3. Condensing/Dispersing

Annual Topic 2016/17

While the operations of opening and closing are still closely linked with the logic of differentiation, the second phase of the study will see a focus on operations that obey the logic of attachment and detachment, the waxing and waning of forces of attraction. They follow statistical distributions rather than geometrical or topological principles, and they should be conceived more as entropic processes/ processes for the reduction of entropy, or as states of varying intensity.

Firstly, processes of condensing will be observed, i.e. transitions from loose to firm connections. Again, this can begin with phenomena of texture and textiles, for example with the creation of the bond that makes the threads interweave into fabric. A related area of study is image processes, such as those in which accumulation or unequal distribution gradually makes figures arise from the background of an unstructured, smooth surface texture. This can occur as an iconizing operation, for example in images of water and other surfaces (sand, snow etc.). The same can apply to changing levels and uses of light and sound in fade-ins and fade-outs, to shifts between sharp and soft focus, and to numerous transitional forms between transparency and opacity, which bring about a gradual transition between perceptibility and imperceptibility. From here the relationship between a (single, isolatable) object and the surrounding atmosphere, between milieu and figure, between situation and action, can then be described as condensation or compression.

Another phenomenon that will be examined here, in association with recent theories of the crowd, is concentrations of individuals and other processes of concentration, especially in their contemporary, media-influenced forms (“smart mobs”), characterized by relative instantaneity and instability. Here the condensed mass must be distinguished from the process of condensation specific to the “multitude”, which, even if it develops an operativity of its own, does not involve any fusion into a uniform collective body (collective intelligence/swarm intelligence). Further important topics in this context are forces of attraction and attachment, the fixing of attention, affective impacts and attractions in all their modes of efficacy, extending to emotional regimes. Processes of mimicry and of assimilation of objects and figures to surroundings and background would be processes complementary to condensation, which again create intermediate states between presence and absence. The last point to be examined here follows a temporal logic: the accumulation of events, e.g. events occurring in increasingly close succession.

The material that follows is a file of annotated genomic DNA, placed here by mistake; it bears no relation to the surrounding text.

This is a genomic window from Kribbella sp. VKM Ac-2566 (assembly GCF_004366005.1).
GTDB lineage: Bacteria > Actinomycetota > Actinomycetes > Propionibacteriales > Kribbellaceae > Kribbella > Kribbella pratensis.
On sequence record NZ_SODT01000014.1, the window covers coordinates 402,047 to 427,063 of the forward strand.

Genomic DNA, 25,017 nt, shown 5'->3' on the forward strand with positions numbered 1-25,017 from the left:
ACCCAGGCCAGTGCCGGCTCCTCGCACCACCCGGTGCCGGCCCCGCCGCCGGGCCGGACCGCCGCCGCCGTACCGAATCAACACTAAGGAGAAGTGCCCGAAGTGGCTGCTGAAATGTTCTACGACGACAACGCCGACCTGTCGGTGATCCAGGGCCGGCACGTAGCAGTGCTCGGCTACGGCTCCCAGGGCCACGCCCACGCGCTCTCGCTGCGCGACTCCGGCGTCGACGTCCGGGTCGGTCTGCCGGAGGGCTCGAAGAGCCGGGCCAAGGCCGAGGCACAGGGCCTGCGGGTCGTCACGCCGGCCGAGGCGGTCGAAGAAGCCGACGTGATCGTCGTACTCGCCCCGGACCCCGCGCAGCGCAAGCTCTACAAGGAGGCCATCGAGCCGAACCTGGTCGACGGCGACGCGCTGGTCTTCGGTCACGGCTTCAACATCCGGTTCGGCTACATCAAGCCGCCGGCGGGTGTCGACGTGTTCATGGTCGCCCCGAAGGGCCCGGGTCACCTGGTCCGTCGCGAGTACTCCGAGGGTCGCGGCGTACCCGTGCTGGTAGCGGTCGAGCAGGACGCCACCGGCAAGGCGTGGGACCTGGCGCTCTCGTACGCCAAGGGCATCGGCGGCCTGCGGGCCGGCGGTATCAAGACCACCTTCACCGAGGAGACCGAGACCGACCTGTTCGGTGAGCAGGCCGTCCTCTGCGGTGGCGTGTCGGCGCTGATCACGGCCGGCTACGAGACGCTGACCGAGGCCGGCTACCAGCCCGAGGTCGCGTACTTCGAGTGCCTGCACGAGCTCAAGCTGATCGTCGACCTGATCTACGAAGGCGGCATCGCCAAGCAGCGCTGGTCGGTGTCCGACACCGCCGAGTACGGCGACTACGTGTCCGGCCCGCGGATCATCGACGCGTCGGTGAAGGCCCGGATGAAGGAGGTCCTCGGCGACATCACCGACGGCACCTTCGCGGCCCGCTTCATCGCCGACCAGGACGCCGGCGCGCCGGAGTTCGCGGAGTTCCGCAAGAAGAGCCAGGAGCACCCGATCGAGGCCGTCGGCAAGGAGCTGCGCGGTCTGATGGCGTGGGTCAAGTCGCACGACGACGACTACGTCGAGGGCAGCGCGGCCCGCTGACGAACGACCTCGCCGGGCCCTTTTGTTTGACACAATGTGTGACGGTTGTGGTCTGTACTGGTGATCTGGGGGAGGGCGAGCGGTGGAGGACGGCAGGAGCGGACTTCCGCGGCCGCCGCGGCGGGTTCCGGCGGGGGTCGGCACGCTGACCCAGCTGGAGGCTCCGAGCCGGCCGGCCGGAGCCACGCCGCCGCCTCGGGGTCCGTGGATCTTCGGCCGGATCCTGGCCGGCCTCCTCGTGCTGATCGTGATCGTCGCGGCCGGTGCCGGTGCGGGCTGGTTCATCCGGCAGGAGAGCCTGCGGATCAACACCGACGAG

One phenomenon particularly useful for the study of attachment as an ontological operation is the transitional object. “Subjectively” created by the child from “objectively” found objects, transitional objects such as the corner of a blanket, a cloth or a rag doll are, for a certain period of time, a bridge from the subjective to the objective world and back again. The transitional object is the first regular object that “is simultaneously not-me and never entirely not-me”. Transitional objects perform this bridging function because they are hybrids of sign and thing: as material things, they not only “signify” the mother’s breast, but provide a substitute for it. They share this structure with the fetish, which can become a transitional object (but does not necessarily do so). Because the sign is, in this case, not conventional, but is fused into the object’s materiality, the transitional object has a magical effect.

In all these things, the counter-movement to condensing is the dispersion, spreading out and scattering of a figure or object into the surrounding space, the de-differentiation of a form created by demarcation, the gradual undoing of a firm connection, the weakening and loosening of forces of attachment, attractions and affective impacts. It can lead, on the one hand, to dissolution and deletion, but also, on the other hand, to the gradual emergence of a second figure or object, which then detaches from the first one, eventually becoming completely separate from it (and, little by little, distinguishable from it).